Algoma University’s was bustling last week as 40 Aboriginal students from across Canada participate in the 2016 First Nations Inuit Youth Employment Strategy (FNIYES) National Aboriginal Science Camp – Sault Ste. Marie, sponsored by Indigenous and Northern Affairs.
Students aged 12–15 from various provinces, who have demonstrated a keen interest in science and technology, took part in this one week camp. The camp helps First Nations and Inuit youth gain employment skills while also introducing them to new career paths and opportunities.
Students participated in a sacred fire ceremony with an elder and a visit to the Shingwauk Residential Schools Centre to learn about the history of the Shingwauk and Wawanosh Residential Schools. As part of this experience the students participated in Project of Heart and created wooden tiles as a gesture of reconciliation.
Earlier this week 38 students Grade 10 students from Central Algoma Secondary School in Desberates, Ontario visited Algoma University to learn about the history of residential schools in Canada, the Shingwauk Indian Residential School, and Project of Heart.
The day opened with Survivor Mike Cachagee speaking with students about his experience attending three residential schools. The students also spent time with Shingwauk Residential Schools Centre staff, and took a tour of the historic Shingwauk Site and participated in hands on reconciliation activities including Project of Heart.
Within the native spirituality unit for the grade 11 “World Religions” class, the students at École secondaire catholique Jeunesse-Nord in Blind River, Ontario discovered the history and the impact of the residential school system in Canada for First nations people of the pass and of today.
By listening to survivor’s testimonies and watching the documentary We were children, the group was overwhelmed by the injustice and abuse that occurred within these schools.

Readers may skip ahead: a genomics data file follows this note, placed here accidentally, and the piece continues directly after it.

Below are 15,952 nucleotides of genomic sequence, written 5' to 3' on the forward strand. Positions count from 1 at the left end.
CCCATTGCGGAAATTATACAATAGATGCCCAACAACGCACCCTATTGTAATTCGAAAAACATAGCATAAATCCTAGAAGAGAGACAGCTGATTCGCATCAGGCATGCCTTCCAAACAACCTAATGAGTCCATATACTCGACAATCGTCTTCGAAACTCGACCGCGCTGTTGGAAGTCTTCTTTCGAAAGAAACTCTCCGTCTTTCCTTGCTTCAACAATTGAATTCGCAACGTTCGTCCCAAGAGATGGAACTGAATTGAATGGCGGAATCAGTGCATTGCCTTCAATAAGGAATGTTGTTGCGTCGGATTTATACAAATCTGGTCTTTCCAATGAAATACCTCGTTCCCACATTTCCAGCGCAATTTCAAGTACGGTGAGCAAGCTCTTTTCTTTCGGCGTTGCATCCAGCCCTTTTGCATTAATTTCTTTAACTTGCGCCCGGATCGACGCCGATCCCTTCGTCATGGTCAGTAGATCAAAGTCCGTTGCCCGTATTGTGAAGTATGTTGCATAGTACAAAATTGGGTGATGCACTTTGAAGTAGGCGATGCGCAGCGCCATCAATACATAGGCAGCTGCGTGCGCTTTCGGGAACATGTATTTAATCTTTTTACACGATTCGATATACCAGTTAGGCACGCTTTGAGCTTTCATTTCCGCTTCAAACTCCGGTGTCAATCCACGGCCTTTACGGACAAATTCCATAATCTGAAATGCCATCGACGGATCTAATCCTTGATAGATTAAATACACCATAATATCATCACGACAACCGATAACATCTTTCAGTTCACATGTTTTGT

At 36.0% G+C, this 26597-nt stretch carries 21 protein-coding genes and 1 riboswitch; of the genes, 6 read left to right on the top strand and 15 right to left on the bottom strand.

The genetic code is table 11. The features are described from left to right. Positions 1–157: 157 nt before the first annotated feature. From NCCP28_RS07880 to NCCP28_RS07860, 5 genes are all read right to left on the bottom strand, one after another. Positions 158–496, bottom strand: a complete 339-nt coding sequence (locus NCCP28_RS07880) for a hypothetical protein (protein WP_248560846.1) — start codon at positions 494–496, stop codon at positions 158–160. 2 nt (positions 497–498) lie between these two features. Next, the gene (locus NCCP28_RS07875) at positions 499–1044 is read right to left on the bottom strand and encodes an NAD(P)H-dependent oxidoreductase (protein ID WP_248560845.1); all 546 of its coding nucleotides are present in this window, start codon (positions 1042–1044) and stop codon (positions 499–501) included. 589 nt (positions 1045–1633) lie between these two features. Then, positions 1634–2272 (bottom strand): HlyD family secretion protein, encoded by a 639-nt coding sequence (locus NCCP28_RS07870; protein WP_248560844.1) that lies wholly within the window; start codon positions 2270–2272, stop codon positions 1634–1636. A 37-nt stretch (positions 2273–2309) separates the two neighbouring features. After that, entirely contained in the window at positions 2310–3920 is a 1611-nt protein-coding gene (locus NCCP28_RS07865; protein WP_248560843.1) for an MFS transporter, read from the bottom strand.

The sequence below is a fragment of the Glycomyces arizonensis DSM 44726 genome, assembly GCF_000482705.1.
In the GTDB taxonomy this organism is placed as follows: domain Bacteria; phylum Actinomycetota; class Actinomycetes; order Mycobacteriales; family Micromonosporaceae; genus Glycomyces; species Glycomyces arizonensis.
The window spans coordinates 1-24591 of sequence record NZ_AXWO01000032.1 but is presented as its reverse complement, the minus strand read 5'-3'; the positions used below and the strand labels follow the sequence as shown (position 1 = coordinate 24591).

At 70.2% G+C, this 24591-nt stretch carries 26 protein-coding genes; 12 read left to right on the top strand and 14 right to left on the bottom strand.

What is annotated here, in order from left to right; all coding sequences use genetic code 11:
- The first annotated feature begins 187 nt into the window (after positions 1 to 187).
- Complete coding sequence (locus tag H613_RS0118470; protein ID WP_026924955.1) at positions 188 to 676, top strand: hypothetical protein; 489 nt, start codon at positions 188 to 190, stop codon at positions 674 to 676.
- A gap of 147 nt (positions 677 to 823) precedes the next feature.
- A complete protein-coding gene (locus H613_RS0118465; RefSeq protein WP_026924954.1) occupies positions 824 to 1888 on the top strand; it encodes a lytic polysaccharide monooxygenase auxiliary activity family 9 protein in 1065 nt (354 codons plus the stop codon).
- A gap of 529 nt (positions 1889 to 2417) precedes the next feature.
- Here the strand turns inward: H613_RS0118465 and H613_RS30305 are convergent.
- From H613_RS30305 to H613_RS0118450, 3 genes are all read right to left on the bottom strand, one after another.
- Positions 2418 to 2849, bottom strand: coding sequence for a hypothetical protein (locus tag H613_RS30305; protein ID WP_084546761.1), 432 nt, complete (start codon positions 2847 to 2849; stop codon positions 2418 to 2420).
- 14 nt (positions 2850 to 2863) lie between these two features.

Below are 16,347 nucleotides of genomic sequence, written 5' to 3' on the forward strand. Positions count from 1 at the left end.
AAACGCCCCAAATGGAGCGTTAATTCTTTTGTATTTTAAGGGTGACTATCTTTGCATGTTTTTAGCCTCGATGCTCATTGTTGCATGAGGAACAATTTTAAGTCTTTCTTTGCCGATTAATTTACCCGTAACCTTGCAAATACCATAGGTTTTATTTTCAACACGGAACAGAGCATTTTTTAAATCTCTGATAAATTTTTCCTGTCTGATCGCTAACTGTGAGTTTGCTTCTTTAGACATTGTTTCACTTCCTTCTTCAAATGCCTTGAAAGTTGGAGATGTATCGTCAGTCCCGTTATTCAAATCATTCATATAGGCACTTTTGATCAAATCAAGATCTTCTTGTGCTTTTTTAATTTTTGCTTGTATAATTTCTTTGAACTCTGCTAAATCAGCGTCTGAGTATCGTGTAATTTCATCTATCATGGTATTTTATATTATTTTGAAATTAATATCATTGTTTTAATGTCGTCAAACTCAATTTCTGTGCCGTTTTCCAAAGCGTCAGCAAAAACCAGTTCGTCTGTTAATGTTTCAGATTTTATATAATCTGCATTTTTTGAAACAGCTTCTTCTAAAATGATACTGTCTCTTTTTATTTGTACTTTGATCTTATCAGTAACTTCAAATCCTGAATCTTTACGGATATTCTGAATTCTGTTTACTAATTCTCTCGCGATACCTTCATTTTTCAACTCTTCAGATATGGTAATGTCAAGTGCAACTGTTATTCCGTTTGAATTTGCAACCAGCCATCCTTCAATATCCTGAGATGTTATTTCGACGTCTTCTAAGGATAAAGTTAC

By creating the commemoration exhibit, the students hope to share their knowledge of the residential schools to their classmates and friends.
Earlier this week students from White Pines Collegiate and Vocational School in Sault Ste Marie, Ontario visited the Shingwauk Residential Schools Centre.
During their visit the students spoke with residential school survivor Mike Cachagee, toured the historic Shingwauk grounds, and learned about truth and reconciliation in Canada.
The students also had an opportunity to decorate Project of Heart titles as a gesture of reconciliation.
As someone who does a lot of work with students (of all ages) to teach them about residential schools I am always looking for hands on learning ideas relating to Indigenous history.
The Blanket Exercise Workshop developed KAIROS is a “teaching tool to share the historic and contemporary relationship between Indigenous and non-Indigenous peoples in Canada.”
The Exercise teaches Indigenous history and invites participants to take on the roles of Indigenous people in Canada through an interactive learning session. Standing on blankets that represent the land, they walk through pre-contact, treaty-making, colonization and resistance. Participants are directed by facilitators representing a narrator and the European colonizers.
The Blanket Exercise website includes resource and edu-kit materials for both adults and children. It also includes guidelines for educators wishing to facilitate their own workshop. A great resource for those looking to introduce a hands on activity to teach about Indigenous history in Canada.
In January 2016 Crystal Fraser guest edited a series of Indigenous history posts for ActiveHistory.ca.